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Toronto (Oct. 19, 2003) - A major international clinical trial conceived and chaired by Dr. Paul Goss, a medical oncologist at Princess Margaret Hospital, has shown that the drug letrozole given after tamoxifen reduces by 44 per cent the chance of breast cancer returning in post-menopausal women.
The results of the research are so positive that an independent safety monitoring committee recommended that the clinical trial end early so any participants receiving a placebo can be offered the chance to receive letrozole.
The study, published today in a special advance on-line edition of the New England Journal of Medicine, involved 5,187 women from nine countries including Canada, the United States, Europe and the United Kingdom. It compared letrozole to placebo for keeping cancer at bay in post-menopausal breast cancer survivors who had completed five years of treatment with the drug tamoxifen.
The results showed a startling 44 per cent reduction in the chances of the breast cancer returning for those women taking letrozole compared to those taking a placebo. There was a reduction in internal metastases, local recurrences and new tumors in the opposite breast. Breast cancer deaths were cut in half.
About two thirds of all post-menopausal breast cancer survivors take tamoxifen to ensure the cancer does not return. Yet studies show that after about five years tamoxifen loses its effectiveness, leaving these women with no known effective therapies thereafter.
"For the first time we have proof of an effective long-term treatment option for these women who are at risk of their breast cancer recurring," said Dr. Goss, a leading expert in novel hormone therapies for the treatment and prevention of breast cancer. "Our study ushers in an era of new hope by cutting these ongoing recurrences and deaths from breast cancer after tamoxifen by half."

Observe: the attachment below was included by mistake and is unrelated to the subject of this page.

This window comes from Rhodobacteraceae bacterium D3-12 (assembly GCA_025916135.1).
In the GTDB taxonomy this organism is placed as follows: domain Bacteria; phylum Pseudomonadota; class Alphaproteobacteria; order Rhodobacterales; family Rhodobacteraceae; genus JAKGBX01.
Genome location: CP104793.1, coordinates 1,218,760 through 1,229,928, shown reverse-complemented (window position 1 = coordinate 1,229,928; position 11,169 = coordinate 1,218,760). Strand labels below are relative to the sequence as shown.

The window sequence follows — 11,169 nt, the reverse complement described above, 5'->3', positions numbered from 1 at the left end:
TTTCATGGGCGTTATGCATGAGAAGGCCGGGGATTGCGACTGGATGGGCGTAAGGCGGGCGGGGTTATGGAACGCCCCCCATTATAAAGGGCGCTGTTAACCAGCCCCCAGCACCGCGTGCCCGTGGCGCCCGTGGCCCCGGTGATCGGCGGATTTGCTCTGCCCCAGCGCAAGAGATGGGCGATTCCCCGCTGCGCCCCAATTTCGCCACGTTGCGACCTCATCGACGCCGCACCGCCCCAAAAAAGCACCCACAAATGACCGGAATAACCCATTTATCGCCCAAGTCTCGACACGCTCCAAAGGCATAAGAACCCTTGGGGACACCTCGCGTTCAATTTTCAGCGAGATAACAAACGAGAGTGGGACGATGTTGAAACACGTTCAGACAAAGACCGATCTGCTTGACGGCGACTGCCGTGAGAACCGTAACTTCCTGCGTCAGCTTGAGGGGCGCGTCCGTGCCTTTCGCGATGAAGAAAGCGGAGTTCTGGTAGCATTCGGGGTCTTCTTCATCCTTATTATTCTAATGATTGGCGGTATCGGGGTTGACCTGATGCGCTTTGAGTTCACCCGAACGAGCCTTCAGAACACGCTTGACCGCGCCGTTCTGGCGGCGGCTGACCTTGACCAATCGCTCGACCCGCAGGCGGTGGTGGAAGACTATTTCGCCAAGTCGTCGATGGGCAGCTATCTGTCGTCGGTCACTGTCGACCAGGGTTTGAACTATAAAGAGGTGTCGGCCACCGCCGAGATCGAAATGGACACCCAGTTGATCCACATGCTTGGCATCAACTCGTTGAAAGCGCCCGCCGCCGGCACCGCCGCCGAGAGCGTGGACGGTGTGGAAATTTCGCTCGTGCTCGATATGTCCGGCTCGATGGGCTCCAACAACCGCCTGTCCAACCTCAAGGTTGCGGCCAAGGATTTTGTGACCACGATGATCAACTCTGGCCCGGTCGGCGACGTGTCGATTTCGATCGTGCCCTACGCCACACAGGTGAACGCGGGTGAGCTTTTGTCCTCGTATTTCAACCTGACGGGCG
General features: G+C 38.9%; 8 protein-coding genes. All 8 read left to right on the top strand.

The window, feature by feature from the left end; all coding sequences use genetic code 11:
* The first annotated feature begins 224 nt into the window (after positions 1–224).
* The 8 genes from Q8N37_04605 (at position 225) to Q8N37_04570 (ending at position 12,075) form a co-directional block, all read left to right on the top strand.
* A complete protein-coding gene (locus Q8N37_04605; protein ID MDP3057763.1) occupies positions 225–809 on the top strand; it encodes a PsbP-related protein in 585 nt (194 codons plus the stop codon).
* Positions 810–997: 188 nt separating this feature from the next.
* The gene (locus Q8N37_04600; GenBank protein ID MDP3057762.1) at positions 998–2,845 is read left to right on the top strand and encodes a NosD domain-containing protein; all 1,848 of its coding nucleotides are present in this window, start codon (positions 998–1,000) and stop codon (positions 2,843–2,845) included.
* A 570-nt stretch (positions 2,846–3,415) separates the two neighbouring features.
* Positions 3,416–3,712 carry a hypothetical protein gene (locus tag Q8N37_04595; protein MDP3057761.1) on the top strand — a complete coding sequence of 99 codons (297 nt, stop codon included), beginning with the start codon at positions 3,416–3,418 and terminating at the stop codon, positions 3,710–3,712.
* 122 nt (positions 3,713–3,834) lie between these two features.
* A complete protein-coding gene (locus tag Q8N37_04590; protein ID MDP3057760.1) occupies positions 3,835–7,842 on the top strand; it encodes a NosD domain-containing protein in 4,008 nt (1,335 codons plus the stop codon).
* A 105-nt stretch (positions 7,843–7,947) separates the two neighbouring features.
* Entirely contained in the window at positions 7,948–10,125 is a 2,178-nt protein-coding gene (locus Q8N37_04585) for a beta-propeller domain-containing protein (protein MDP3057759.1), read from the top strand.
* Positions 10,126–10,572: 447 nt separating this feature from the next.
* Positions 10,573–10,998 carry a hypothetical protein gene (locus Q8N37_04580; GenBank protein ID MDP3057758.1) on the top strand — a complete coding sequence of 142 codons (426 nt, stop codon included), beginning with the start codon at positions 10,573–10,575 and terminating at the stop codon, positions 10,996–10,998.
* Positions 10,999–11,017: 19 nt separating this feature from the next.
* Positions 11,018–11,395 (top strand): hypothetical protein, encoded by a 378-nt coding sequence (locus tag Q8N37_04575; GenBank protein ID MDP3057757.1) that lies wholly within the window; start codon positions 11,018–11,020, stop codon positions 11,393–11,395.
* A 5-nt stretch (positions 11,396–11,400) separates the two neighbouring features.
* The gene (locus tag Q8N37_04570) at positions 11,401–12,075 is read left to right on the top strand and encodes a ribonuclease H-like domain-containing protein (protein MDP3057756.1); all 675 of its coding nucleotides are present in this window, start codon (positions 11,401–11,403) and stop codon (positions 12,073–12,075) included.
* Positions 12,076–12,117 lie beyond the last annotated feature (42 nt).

Participants in the clinical trial took either letrozole in pill form or a placebo on a daily basis for between 2.5 and five years. Letrozole is one of the new classes of drugs called aromatase inhibitors, which works by suppressing estrogen levels - a major factor in the growth of many breast cancers. Side effects reported included those similar to women undergoing menopause, and were considered mild. Mild thinning of the bones is a possible long term side effect and Dr Goss cautions that women taking this drug should be advised to take calcium and Vitamin D according to standard guidelines for postmenopausal women and should be closely monitored with bone mineral density tests. "Further analysis of the data from our trial will help to clarify the extent of bone loss," says Dr Goss, who is also a professor at the University of Toronto.
The study was supported by funding from the Canadian Cancer Society and Novartis Pharmaceuticals, which manufactures letrozole under the brand name Femara. The trial was coordinated with the National Cancer Institute of Canada Clinical Trial Group (NCIC-CTG) at Queen's University and in partnership with the U.S. National Cancer Institute.
Princess Margaret Hospital and its research arm, Ontario Cancer Institute, have achieved an international reputation as global leaders in the fight against cancer. Princess Margaret Hospital is a member of the University Health Network, which also includes Toronto General Hospital and Toronto Western Hospital. All three are teaching hospitals affiliated with the University of Toronto.
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